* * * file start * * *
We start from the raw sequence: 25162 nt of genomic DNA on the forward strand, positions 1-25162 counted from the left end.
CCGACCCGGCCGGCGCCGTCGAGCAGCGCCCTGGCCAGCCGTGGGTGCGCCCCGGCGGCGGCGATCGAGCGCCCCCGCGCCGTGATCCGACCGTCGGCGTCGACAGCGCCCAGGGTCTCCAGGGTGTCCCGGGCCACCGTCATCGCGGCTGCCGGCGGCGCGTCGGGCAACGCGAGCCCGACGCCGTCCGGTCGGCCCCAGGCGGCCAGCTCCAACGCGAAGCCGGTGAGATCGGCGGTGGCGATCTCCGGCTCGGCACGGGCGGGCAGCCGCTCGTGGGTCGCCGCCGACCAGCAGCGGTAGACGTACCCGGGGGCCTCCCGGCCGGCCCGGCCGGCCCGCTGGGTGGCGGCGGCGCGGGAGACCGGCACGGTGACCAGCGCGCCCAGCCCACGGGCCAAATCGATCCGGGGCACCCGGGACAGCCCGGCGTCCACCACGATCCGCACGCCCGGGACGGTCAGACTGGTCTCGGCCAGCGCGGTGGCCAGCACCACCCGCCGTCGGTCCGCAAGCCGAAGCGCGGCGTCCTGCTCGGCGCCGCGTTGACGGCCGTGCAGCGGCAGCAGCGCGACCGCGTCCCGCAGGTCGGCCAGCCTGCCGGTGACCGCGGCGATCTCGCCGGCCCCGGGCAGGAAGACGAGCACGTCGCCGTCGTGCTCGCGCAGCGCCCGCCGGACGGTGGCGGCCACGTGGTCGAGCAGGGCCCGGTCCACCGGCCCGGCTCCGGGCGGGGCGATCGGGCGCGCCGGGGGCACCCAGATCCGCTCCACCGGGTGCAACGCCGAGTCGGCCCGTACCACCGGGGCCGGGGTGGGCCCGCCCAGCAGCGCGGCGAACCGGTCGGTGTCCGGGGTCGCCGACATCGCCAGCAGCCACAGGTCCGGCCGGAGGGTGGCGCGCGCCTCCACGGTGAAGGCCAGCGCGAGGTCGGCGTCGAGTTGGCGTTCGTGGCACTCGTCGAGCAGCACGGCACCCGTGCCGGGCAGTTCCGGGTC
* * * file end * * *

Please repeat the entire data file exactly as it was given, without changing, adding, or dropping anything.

We start from the raw sequence: 25162 nt of genomic DNA on the forward strand, positions 1-25162 counted from the left end.
CCGACCCGGCCGGCGCCGTCGAGCAGCGCCCTGGCCAGCCGTGGGTGCGCCCCGGCGGCGGCGATCGAGCGCCCCCGCGCCGTGATCCGACCGTCGGCGTCGACAGCGCCCAGGGTCTCCAGGGTGTCCCGGGCCACCGTCATCGCGGCTGCCGGCGGCGCGTCGGGCAACGCGAGCCCGACGCCGTCCGGTCGGCCCCAGGCGGCCAGCTCCAACGCGAAGCCGGTGAGATCGGCGGTGGCGATCTCCGGCTCGGCACGGGCGGGCAGCCGCTCGTGGGTCGCCGCCGACCAGCAGCGGTAGACGTACCCGGGGGCCTCCCGGCCGGCCCGGCCGGCCCGCTGGGTGGCGGCGGCGCGGGAGACCGGCACGGTGACCAGCGCGCCCAGCCCACGGGCCAAATCGATCCGGGGCACCCGGGACAGCCCGGCGTCCACCACGATCCGCACGCCCGGGACGGTCAGACTGGTCTCGGCCAGCGCGGTGGCCAGCACCACCCGCCGTCGGTCCGCAAGCCGAAGCGCGGCGTCCTGCTCGGCGCCGCGTTGACGGCCGTGCAGCGGCAGCAGCGCGACCGCGTCCCGCAGGTCGGCCAGCCTGCCGGTGACCGCGGCGATCTCGCCGGCCCCGGGCAGGAAGACGAGCACGTCGCCGTCGTGCTCGCGCAGCGCCCGCCGGACGGTGGCGGCCACGTGGTCGAGCAGGGCCCGGTCCACCGGCCCGGCTCCGGGCGGGGCGATCGGGCGCGCCGGGGGCACCCAGATCCGCTCCACCGGGTGCAACGCCGAGTCGGCCCGTACCACCGGGGCCGGGGTGGGCCCGCCCAGCAGCGCGGCGAACCGGTCGGTGTCCGGGGTCGCCGACATCGCCAGCAGCCACAGGTCCGGCCGGAGGGTGGCGCGCGCCTCCACGGTGAAGGCCAGCGCGAGGTCGGCGTCGAGTTGGCGTTCGTGGCACTCGTCGAGCAGCACGGCACCCGTGCCGGGCAGTTCCGGGTC